The Bachelors

Movie review by
Jeffrey M. Anderson, Common Sense Media
The Bachelors Movie Poster Image
Touching father-son story of grief and love.
  • NR
  • 2017
  • 108 minutes

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We think this movie stands out for:

A lot or a little?

The parents' guide to what's in this movie.

Positive Messages

Characters must learn how to handle their grief and, more importantly, how to trust others to listen and help. Ultimately champions empathy and understanding.

Positive Role Models & Representations

The four main characters are flawed but kind, and although they succumb to doubts and fears, they do seem to listen to one another and try to help one another.

Violence

A character cuts herself; she slices into her arm, and blood is shown. A bully is bashed in the head with a lunch tray; brief fight, with punching. Slapping. A wife/mother character is said to be dead. Vomiting/passing out.

Sex

Teen kissing. A couple is shown asleep in bed together. Women are objectified in an early scene; after attractive girls climb off a bus, a boy calls it the "muff truck." Reference to "wild, gymnastic sex." Reference to masturbation. Some sex talk.

Language

Several uses of "s--t" and a use of "f--k," plus "Jesus Christ" (as an exclamation), "ass," "asshat," "jackass," "dumbass," "whore," "d--k," "muff," "freak," "snots," "brain dead," "moron," and middle-finger gestures.

Consumerism
Drinking, Drugs & Smoking

Teens hold red plastic cups at a party (contents unknown, but alcohol is implied). Adults drink socially. An adult takes prescription mood-enhancers.

What parents need to know

Parents need to know that The Bachelors is a dramedy about a father and his teen son recovering from the death of their wife/mother. It's quite touching, with themes of empathy, and it should be fine for high-schoolers and up. A teen girl cuts herself; some slicing/blood is shown. There's a brief cafeteria fight between two teen boys; one gets hit with a lunch tray. Teens briefly kiss, and there's some sex talk. Teen girls are objectified in one scene, emerging in slow motion from a bus (the term "muff truck" is used). Language includes a few uses of "s--t" and variations on "ass," plus several other words and insults. An adult takes mood-enhancing medication and drinks socially. Teens hold red cups at a party, though the contents aren't revealed.

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What's the story?

In THE BACHELORS, Bill Palet (J.K. Simmons) suddenly decides, following the death of his beloved wife, to move from San Francisco to Los Angeles with his teenage son, Wes (Josh Wiggins). There, Bill hopes for a fresh start at a prep school where an old college buddy is headmaster: Bill can be a teacher and Wes, a student. Sports are mandatory, so Wes goes out for cross-country, while Bill starts seeing a therapist (Harold Perrineau). Wes also has a French class in which his teacher, Carine (Julie Delpy), assigns him to tutor the troubled Lacey (Odeya Rush). Wes and Lacey begin a tentative, uneasy friendship, while Carine starts getting to know the lonesome, grieving Bill. Can these two bachelors learn to love again?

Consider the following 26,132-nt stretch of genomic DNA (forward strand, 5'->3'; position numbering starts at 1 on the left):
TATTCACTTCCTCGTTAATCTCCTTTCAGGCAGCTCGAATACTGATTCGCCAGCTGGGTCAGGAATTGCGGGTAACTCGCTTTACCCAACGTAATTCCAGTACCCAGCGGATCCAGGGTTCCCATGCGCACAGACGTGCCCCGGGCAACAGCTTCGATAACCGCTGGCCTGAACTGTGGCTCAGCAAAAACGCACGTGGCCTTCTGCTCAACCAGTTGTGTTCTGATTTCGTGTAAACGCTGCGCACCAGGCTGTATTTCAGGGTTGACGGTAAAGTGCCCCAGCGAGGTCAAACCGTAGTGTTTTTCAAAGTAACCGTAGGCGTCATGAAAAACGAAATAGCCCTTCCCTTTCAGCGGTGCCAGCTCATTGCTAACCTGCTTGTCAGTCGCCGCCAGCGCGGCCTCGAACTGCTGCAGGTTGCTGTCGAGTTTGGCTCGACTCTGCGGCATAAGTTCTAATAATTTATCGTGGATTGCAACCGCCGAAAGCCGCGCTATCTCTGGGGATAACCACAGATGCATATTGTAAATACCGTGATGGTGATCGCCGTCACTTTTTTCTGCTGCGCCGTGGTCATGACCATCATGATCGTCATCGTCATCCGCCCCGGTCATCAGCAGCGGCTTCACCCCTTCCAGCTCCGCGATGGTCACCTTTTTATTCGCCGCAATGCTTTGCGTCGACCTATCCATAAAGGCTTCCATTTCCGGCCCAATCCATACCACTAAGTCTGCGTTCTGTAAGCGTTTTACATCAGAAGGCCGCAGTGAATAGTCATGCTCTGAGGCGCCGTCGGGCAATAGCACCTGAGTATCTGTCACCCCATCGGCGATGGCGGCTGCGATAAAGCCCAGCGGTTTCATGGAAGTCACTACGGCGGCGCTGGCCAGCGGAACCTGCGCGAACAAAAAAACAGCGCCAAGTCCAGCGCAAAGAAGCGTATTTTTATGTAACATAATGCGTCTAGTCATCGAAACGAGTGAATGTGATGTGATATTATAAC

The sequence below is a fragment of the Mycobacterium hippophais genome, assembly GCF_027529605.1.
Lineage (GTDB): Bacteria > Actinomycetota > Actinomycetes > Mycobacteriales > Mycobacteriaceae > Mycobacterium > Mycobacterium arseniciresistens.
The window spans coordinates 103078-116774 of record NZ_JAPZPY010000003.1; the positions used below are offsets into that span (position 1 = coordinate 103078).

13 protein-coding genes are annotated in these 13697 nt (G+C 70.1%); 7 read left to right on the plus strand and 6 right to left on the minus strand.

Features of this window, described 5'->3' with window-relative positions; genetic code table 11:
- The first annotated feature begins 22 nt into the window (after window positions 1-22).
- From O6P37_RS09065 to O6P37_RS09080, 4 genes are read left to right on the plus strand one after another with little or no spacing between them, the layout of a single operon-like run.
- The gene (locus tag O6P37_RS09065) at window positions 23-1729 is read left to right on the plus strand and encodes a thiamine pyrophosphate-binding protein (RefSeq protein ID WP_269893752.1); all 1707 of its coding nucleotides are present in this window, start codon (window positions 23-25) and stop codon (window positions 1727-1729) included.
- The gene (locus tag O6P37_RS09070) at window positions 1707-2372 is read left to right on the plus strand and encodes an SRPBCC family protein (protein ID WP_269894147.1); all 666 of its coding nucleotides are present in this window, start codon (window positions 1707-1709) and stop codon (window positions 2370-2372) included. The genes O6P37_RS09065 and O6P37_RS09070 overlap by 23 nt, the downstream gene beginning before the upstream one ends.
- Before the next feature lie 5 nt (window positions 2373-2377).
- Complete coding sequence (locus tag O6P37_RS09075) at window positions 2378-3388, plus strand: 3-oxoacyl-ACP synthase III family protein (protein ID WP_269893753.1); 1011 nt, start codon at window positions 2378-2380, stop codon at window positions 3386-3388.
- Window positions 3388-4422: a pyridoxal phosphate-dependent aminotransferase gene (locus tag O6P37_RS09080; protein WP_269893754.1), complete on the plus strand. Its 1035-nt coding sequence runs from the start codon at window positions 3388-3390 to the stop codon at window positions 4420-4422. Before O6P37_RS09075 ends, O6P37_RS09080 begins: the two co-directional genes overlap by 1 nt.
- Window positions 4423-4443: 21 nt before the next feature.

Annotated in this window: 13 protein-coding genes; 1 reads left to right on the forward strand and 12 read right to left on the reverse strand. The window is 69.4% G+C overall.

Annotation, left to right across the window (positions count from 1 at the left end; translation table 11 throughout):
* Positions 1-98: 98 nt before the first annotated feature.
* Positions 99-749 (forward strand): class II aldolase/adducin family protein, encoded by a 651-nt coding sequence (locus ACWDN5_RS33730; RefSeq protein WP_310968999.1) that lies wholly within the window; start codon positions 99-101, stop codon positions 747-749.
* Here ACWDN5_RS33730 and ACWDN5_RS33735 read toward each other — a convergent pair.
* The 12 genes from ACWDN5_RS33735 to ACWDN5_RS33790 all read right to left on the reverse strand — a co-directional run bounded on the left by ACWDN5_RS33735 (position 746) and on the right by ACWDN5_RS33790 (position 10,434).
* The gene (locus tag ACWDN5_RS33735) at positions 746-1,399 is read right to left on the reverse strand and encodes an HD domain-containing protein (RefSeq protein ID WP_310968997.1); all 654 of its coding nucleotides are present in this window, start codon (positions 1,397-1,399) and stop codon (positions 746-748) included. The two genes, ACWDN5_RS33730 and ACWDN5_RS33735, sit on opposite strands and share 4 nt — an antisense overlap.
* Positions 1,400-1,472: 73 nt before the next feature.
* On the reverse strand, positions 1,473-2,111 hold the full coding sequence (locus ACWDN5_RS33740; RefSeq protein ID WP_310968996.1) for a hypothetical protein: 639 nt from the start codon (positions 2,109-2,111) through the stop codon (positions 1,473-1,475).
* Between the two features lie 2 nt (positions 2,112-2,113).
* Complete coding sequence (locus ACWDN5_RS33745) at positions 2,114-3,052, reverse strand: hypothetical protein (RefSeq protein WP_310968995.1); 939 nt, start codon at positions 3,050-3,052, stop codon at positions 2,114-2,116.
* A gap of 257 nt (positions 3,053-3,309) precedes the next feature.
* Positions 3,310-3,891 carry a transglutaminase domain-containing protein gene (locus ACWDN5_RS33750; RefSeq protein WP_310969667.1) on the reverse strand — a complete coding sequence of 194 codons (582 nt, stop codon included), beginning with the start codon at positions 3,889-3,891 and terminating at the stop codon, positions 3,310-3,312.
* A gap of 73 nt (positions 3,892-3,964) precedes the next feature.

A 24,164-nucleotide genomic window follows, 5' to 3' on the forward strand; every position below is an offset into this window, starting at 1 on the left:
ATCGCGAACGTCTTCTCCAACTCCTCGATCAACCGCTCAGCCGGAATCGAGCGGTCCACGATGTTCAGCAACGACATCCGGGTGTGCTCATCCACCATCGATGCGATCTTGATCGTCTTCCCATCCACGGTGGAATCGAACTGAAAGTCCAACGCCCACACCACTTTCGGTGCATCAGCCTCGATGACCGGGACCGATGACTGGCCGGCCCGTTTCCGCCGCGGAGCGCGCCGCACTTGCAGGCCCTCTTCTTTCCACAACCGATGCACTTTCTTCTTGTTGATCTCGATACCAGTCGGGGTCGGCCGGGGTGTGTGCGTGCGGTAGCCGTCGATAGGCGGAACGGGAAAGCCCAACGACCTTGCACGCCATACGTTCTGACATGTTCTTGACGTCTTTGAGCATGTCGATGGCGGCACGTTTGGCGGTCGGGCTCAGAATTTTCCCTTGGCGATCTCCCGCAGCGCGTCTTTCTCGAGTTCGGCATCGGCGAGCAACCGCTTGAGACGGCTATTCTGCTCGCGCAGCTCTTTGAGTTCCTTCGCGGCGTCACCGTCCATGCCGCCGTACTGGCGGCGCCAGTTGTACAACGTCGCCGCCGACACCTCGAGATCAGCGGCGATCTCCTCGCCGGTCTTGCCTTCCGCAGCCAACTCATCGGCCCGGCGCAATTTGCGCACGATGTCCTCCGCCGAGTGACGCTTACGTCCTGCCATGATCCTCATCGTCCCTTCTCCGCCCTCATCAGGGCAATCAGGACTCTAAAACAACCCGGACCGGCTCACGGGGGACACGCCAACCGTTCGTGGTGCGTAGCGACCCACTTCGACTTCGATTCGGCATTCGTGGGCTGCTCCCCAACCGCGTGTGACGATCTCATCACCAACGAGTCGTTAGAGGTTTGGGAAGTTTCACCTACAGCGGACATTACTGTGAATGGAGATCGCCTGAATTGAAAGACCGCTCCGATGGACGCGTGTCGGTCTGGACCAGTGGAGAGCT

Is it any good?

While this tale could easily have tumbled over the edge in any direction, writer/director Kurt Voelker presents it as a balanced, nuanced, and gentle family story that becomes genuinely touching. The Bachelors could have been overly goopy or maudlin, dealing as it does with the death of a loved one, but it's brave enough to face grief in a real way. And the characters might have been one-dimensional, defined by their loss and presented as helpless, but they're not. They have realistic strengths and weaknesses.

The movie could also have been cutesy, with little musical montages and attempts at quirkiness, but even its motif of the car with the reverse-facing passenger seat seems to flow right along with the story. Credit must be given to the excellent cast, especially Simmons and Delpy, who soften the edges they've shown in other movies and play up appealing vulnerabilities. Wiggins and Rush are likewise very good, playing something close to human beings, rather than a movie's idea of "teenagers."

Talk to your kids about ...

  • Families can talk about how female characters are treated in The Bachelors. Are women objectified? Is that behavior condoned?

  • How does the movie deal with death and grief? What does it say about the grieving process? Can other people help?

  • How does the movie show the importance of empathy? Why is that a key character strength?

  • When violence is shown in the movie, is it gratuitous, or does it make sense with the story and characters? What's the difference?

  • How well do the father and son characters communicate with one another? Do they argue?

Movie details

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